Now, is that good or bad? The clouds have meanwhile become so thick that I can no longer see how far the drop right next to me is. Well, it’s definitely deep enough not to hear the rock I’ve just dislodged hitting the ground at the bottom. The trail which has been carved into the rock face is just about wide enough for me and my bike, and thank goodness for the steel rope that seems to be firmly anchored in the rock, but which disappears further ahead in the thick fog.

I clearly remember Harald saying that you can only experience the actual “flow” when you push the threshold of your personal comfort zone. And my shaky knees are proof enough that I’m clearly pushing my limits right now. But it has precious little in common with comfort, and I would not call it flow either – trying to layaway along the steel rope with my bike in my hand, focussing only on not falling into the deep abyss.

It seems like fierce battles were due to have taken place up here in World War 2, because the wide network of access and supply routes, storage depots and fortifications have been impressively integrated into the mountains. Fortunately, this region was then spared the war though, so that most of the trails are still in fairly good condition and “actually” perfect for biking.

“Actually” means two things: First of all, the trails are rather remote so you can only reach them by pedalling hard and long. Secondly, parts of the trails are so technically demanding and exposed that you really have to think carefully about what it is you’re doing up here. But then again, the reward is a one-of-a-kind bike adventure: spectacular landscapes and rock formations like you would never expect in Europe, with breathtaking views into unexplored valleys and canyons, often against the backdrop of the sea. Plus, the sun breaking through the fast-moving, constantly changing cloud banks, resulting in a spectacle of nature that lets the sensational mountain scenery appear even more dramatic.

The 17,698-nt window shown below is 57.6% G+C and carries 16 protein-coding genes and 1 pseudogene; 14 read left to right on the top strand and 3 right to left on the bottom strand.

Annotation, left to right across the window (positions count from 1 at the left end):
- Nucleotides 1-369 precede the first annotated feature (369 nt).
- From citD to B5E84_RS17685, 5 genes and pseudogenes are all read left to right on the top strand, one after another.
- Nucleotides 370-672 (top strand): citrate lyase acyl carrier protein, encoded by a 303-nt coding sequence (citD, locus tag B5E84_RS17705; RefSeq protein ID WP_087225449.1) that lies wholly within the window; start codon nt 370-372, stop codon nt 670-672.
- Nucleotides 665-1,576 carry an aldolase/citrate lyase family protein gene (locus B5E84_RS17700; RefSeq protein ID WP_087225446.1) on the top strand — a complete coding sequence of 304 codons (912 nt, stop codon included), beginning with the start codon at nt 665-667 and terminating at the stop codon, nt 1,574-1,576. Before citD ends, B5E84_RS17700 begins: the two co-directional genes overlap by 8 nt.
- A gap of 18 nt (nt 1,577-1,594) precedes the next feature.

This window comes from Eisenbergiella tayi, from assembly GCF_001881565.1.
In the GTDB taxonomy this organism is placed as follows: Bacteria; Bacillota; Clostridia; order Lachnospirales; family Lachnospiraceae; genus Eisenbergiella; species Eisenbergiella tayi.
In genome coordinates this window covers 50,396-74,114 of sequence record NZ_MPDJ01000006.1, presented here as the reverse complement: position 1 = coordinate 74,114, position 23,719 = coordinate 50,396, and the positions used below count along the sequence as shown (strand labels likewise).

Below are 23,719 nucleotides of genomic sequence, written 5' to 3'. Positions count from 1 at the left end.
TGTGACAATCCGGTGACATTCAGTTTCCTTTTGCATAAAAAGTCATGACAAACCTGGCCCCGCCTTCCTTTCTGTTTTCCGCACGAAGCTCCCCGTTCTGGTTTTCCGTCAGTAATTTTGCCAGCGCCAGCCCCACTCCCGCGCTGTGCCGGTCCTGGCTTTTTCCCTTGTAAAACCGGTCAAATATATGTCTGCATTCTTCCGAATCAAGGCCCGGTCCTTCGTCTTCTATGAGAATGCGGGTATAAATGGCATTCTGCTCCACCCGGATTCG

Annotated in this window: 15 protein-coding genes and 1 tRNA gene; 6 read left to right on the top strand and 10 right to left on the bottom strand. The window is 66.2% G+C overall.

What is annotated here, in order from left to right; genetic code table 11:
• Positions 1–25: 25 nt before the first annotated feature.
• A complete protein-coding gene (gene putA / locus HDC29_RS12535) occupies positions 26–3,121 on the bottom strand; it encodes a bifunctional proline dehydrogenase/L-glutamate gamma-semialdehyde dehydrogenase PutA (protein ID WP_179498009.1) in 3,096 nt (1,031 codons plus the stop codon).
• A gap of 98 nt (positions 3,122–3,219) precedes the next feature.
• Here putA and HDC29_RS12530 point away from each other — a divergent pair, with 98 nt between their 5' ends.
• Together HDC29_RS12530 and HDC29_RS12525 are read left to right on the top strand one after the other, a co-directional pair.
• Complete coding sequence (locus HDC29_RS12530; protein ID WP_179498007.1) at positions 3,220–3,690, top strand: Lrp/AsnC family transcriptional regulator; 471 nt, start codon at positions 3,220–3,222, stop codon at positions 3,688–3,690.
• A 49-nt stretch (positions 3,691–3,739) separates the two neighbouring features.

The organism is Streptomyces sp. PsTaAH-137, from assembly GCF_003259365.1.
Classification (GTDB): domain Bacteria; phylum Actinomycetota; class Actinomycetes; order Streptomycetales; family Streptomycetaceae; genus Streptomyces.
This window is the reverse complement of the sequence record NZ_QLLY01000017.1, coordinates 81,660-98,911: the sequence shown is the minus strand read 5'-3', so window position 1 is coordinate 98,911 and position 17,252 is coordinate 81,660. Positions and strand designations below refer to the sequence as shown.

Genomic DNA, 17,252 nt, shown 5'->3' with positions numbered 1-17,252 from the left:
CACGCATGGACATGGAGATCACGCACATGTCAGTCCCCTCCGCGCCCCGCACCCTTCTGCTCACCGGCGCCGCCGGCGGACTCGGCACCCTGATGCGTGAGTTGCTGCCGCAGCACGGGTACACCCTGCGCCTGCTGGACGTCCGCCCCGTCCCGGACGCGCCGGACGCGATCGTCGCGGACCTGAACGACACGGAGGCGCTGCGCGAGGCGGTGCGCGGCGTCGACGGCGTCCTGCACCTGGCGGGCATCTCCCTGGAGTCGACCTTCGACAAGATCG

There is no-one on these secluded rocky trails except for a few scattered hikers – and as time passes we actually get to feel the real bike flow. The rugged, exposed challenging sections along the route become a bit more easy-going and the jagged, rustic trail formations more gentle. While we had to re-position the back wheel for each and every turn further up, we can now circle around the corners more dynamically. We can also ride faster now. Gradually we even dare loosen the brakes a bit and let the bikes run. We fly through the Ligurian landscape, which changes character depending on the altitude you’re at. The best from around the world, all on a single trail!

Then it’s time for a break– after all, we’ve been on the go since early morning. But a cosy meal in a quaint mountain hut is not going to happen in this part of the world, which is why we are carrying everything we need in our backpacks. In addition to the rest of the equipment, we could easily fit our expedition food, a cooker, pot, a few bowls and cutlery into the new EXPLORER PRO. So we find a spot on a crag to have our lunch. The backpack even had enough space for a small coffee machine without impairing our bike performance on the technical trails due to the higher weight on our backs. Coffee cups in hand we sit there watching the clouds and enjoying the “lightness of being”.